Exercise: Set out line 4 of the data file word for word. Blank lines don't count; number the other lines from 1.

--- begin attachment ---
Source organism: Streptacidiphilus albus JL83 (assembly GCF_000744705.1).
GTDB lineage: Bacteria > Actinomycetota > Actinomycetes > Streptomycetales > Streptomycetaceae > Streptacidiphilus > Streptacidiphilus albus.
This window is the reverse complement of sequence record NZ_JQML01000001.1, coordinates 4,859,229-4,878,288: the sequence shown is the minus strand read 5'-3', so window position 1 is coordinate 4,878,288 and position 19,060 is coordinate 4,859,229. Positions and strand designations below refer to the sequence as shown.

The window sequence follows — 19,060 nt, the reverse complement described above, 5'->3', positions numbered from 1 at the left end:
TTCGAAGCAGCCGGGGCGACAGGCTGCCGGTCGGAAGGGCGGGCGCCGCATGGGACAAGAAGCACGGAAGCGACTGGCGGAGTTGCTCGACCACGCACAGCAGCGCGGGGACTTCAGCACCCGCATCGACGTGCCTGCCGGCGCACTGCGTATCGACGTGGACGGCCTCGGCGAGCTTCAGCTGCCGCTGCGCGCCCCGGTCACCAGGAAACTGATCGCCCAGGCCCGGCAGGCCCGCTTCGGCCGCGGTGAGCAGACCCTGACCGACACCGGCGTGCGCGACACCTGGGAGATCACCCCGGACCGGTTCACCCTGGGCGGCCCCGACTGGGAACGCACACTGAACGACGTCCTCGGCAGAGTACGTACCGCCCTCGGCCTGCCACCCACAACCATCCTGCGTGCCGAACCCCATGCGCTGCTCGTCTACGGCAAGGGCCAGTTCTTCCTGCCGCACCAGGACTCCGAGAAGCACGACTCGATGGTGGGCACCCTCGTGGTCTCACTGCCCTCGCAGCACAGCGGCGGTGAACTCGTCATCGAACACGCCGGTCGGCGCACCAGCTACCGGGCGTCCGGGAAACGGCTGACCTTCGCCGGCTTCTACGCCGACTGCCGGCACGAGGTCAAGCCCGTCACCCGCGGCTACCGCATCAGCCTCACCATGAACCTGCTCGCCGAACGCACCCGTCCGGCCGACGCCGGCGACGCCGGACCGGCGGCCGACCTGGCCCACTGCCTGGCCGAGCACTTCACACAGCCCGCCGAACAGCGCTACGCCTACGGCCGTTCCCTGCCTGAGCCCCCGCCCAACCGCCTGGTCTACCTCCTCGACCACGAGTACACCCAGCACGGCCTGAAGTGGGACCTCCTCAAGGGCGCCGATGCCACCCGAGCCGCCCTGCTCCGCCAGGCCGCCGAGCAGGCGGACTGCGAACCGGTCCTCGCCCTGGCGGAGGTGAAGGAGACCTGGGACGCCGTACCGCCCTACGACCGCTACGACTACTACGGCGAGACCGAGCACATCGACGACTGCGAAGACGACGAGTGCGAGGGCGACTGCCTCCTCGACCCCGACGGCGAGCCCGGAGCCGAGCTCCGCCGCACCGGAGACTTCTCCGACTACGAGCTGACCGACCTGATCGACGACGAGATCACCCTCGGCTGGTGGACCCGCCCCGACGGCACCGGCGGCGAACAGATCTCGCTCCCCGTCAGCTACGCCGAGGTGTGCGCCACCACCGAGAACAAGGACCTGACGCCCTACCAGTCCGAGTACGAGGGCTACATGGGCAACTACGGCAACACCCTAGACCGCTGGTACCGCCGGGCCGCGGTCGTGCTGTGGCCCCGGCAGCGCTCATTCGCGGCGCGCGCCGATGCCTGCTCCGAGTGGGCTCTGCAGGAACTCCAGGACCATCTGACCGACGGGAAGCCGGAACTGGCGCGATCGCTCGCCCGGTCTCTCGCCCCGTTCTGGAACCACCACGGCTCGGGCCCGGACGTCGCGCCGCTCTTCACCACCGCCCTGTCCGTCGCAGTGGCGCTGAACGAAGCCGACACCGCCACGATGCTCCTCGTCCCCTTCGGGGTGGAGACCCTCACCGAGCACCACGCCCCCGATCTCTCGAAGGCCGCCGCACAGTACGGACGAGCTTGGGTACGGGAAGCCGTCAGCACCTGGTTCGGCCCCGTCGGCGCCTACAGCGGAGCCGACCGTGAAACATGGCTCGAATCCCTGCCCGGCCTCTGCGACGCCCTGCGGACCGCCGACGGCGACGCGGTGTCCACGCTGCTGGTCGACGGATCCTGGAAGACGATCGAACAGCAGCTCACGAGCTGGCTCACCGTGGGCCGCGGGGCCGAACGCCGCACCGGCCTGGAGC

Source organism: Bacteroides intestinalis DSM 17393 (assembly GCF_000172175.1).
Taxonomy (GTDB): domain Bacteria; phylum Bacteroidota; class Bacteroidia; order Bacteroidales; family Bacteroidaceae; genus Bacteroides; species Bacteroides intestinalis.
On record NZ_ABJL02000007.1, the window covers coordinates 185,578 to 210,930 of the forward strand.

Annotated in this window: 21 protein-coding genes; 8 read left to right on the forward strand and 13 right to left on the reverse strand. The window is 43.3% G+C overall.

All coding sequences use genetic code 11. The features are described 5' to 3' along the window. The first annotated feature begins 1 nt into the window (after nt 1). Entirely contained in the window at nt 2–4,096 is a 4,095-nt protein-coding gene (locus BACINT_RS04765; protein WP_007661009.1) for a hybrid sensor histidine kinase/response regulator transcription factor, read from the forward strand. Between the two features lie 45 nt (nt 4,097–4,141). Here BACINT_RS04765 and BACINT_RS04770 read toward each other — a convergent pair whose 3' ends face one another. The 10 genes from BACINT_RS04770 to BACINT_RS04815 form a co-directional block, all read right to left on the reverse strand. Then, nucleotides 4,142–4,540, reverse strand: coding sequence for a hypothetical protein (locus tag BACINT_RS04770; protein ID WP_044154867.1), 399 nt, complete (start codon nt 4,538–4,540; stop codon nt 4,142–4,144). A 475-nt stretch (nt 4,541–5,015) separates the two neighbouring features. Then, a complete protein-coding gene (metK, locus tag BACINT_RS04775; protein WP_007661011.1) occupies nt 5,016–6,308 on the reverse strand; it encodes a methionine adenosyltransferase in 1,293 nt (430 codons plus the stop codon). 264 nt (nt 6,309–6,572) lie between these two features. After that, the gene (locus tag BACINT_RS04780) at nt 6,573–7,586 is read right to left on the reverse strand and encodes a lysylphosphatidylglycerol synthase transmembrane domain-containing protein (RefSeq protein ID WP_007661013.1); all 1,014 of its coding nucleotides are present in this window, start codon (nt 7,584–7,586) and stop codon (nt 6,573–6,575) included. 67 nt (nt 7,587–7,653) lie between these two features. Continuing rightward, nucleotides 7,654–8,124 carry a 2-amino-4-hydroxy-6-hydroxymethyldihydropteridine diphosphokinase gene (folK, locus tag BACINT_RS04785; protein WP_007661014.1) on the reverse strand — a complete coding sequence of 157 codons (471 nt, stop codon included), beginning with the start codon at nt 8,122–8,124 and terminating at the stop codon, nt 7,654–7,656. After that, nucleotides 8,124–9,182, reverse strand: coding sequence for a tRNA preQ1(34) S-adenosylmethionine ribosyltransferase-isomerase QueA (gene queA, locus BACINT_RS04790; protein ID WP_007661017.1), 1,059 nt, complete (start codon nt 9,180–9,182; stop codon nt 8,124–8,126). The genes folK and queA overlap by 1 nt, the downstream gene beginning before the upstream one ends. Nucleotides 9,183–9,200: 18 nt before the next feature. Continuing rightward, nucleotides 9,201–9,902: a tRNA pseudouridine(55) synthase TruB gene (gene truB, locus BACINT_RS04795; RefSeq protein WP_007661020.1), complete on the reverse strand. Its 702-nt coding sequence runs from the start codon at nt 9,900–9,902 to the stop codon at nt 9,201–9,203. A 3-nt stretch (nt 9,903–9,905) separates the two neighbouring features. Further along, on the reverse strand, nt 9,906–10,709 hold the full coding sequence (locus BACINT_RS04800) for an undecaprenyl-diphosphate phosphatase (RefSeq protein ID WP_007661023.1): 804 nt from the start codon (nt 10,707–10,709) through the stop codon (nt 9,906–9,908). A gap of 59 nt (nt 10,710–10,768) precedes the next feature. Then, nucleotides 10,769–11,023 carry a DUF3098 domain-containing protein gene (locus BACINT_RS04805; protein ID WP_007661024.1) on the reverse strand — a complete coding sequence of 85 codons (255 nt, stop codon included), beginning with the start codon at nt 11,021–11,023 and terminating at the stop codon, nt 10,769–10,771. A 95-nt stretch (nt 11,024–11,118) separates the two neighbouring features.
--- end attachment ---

The window sequence follows — 19,060 nt, the reverse complement described above, 5'->3', positions numbered from 1 at the left end: